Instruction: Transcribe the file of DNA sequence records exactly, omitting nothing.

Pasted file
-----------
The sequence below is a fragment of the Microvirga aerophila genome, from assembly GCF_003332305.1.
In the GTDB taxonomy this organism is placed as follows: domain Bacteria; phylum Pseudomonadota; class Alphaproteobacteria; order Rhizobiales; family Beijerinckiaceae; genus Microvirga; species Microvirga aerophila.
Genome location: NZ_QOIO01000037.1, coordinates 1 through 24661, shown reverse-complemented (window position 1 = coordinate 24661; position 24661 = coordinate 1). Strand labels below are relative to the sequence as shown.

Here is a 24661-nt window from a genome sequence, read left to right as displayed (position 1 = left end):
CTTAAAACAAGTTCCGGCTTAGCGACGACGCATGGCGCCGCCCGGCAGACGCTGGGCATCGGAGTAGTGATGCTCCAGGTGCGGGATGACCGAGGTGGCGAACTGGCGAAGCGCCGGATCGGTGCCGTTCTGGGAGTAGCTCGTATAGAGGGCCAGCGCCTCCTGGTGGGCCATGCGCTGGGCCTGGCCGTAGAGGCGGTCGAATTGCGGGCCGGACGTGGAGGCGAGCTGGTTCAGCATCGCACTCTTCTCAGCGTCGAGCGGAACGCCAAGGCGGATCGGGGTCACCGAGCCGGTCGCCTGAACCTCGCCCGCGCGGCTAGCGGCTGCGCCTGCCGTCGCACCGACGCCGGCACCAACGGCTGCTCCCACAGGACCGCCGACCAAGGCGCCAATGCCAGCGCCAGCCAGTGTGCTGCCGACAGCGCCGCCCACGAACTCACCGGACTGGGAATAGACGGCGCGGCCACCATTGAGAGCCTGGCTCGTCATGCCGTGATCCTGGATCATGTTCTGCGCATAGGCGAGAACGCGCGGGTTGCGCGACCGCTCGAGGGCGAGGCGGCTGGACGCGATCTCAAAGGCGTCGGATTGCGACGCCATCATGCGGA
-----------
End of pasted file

The sequence below is a fragment of the Microvirga aerophila genome, from assembly GCF_003332305.1.
In the GTDB taxonomy this organism is placed as follows: domain Bacteria; phylum Pseudomonadota; class Alphaproteobacteria; order Rhizobiales; family Beijerinckiaceae; genus Microvirga; species Microvirga aerophila.
Genome location: NZ_QOIO01000037.1, coordinates 1 through 24661, shown reverse-complemented (window position 1 = coordinate 24661; position 24661 = coordinate 1). Strand labels below are relative to the sequence as shown.

Here is a 24661-nt window from a genome sequence, read left to right as displayed (position 1 = left end):
CTTAAAACAAGTTCCGGCTTAGCGACGACGCATGGCGCCGCCCGGCAGACGCTGGGCATCGGAGTAGTGATGCTCCAGGTGCGGGATGACCGAGGTGGCGAACTGGCGAAGCGCCGGATCGGTGCCGTTCTGGGAGTAGCTCGTATAGAGGGCCAGCGCCTCCTGGTGGGCCATGCGCTGGGCCTGGCCGTAGAGGCGGTCGAATTGCGGGCCGGACGTGGAGGCGAGCTGGTTCAGCATCGCACTCTTCTCAGCGTCGAGCGGAACGCCAAGGCGGATCGGGGTCACCGAGCCGGTCGCCTGAACCTCGCCCGCGCGGCTAGCGGCTGCGCCTGCCGTCGCACCGACGCCGGCACCAACGGCTGCTCCCACAGGACCGCCGACCAAGGCGCCAATGCCAGCGCCAGCCAGTGTGCTGCCGACAGCGCCGCCCACGAACTCACCGGACTGGGAATAGACGGCGCGGCCACCATTGAGAGCCTGGCTCGTCATGCCGTGATCCTGGATCATGTTCTGCGCATAGGCGAGAACGCGCGGGTTGCGCGACCGCTCGAGGGCGAGGCGGCTGGACGCGATCTCAAAGGCGTCGGATTGCGACGCCATCATGCGGA